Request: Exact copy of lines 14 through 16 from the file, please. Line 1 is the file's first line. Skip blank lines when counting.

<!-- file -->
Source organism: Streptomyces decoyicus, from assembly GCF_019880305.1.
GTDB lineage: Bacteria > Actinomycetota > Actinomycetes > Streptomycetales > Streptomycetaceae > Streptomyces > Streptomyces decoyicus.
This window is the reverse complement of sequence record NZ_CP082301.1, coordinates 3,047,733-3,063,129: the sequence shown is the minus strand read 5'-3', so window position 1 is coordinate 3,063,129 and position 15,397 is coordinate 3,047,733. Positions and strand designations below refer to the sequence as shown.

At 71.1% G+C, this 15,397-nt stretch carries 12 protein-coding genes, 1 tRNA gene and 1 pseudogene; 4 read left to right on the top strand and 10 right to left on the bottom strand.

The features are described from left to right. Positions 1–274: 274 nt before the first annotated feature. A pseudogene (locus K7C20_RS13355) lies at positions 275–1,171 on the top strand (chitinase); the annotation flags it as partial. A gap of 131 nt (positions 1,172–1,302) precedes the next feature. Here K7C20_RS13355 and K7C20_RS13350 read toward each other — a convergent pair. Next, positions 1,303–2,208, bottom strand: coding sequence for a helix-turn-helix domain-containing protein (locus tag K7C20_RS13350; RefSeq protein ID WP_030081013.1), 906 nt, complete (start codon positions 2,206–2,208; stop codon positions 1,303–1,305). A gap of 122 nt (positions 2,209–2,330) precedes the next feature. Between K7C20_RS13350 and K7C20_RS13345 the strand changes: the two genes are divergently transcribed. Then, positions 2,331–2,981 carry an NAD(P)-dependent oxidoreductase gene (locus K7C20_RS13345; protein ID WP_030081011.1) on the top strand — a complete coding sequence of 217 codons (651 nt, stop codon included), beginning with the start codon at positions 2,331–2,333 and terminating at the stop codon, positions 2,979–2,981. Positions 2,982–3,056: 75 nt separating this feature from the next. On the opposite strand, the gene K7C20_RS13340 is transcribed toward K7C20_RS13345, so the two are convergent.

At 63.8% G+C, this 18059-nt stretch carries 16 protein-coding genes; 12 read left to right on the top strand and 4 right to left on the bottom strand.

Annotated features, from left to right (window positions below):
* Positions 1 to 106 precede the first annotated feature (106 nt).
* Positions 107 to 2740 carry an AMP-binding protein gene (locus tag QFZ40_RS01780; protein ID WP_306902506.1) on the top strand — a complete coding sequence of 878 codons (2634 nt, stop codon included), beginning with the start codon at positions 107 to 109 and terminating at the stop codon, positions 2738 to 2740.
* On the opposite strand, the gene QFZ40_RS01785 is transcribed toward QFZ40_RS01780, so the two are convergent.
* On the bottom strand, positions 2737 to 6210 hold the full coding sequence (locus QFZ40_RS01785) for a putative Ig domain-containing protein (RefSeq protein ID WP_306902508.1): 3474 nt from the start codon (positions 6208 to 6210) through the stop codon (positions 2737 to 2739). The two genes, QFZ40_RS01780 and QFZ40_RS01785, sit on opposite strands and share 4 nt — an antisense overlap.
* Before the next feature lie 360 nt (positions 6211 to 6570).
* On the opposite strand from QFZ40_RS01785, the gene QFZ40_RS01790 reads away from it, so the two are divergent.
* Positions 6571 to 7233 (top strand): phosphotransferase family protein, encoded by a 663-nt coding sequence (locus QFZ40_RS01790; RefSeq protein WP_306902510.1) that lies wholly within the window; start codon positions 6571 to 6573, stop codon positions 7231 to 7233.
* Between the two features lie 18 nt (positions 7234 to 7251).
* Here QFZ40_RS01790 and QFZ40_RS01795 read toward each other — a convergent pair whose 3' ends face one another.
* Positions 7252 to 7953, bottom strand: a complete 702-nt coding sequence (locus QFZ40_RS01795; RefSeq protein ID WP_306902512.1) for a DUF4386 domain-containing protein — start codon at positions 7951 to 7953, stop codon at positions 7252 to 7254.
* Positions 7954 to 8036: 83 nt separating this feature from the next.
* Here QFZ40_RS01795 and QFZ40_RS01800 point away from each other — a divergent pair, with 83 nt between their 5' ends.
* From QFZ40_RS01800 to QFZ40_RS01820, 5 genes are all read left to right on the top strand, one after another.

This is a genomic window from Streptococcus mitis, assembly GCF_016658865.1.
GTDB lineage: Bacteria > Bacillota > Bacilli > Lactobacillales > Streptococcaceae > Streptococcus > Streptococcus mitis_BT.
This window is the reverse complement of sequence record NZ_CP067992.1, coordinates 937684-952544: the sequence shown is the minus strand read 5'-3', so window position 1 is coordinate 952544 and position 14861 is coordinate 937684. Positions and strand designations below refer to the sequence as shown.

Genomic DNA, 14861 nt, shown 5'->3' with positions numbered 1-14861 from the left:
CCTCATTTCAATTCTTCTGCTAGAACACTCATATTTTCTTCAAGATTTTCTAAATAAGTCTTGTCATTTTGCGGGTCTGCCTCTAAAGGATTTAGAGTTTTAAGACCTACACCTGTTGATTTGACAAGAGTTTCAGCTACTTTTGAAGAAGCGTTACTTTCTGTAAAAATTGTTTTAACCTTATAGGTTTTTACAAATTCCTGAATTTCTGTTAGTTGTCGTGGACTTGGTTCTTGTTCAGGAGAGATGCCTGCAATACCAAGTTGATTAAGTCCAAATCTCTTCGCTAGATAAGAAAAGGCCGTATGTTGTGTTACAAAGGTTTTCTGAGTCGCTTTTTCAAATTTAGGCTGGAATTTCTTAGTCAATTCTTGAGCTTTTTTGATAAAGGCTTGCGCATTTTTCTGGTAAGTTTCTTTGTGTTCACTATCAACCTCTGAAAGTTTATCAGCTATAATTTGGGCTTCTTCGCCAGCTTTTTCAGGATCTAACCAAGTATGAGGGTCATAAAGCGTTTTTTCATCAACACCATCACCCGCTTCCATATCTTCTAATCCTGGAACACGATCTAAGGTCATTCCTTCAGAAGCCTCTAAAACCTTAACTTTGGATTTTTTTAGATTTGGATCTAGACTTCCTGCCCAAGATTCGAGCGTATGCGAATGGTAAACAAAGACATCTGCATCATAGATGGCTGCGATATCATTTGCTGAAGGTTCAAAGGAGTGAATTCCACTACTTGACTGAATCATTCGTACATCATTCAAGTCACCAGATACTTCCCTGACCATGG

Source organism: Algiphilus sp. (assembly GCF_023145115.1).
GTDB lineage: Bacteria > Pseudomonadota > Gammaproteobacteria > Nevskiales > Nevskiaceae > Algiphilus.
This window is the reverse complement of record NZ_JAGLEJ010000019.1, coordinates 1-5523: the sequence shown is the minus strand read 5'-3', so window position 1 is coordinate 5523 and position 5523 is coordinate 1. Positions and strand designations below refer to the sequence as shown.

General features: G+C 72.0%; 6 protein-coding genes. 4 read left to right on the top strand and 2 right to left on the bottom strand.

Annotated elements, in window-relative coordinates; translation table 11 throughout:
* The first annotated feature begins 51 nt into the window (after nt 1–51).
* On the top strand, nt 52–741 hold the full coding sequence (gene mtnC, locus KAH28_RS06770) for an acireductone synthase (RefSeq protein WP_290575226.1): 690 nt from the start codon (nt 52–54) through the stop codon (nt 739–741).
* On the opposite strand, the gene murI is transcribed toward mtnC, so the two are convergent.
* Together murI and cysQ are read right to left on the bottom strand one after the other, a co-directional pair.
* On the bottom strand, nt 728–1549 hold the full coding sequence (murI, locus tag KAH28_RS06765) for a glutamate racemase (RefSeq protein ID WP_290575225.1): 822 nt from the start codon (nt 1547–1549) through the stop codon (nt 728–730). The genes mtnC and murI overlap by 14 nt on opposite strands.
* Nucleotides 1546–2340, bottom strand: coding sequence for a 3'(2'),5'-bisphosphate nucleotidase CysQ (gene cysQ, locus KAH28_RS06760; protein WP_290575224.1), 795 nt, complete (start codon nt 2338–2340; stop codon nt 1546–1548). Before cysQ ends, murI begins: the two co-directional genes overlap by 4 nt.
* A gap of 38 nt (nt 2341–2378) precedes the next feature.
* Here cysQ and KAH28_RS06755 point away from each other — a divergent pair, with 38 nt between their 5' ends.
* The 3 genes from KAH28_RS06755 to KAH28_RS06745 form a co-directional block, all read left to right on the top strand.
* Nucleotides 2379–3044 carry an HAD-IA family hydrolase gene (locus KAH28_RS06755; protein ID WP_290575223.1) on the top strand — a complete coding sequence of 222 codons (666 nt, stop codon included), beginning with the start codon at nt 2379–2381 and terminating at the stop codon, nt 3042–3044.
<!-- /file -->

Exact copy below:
* Positions 6571 to 7233 (top strand): phosphotransferase family protein, encoded by a 663-nt coding sequence (locus QFZ40_RS01790; RefSeq protein WP_306902510.1) that lies wholly within the window; start codon positions 6571 to 6573, stop codon positions 7231 to 7233.
* Between the two features lie 18 nt (positions 7234 to 7251).
* Here QFZ40_RS01790 and QFZ40_RS01795 read toward each other — a convergent pair whose 3' ends face one another.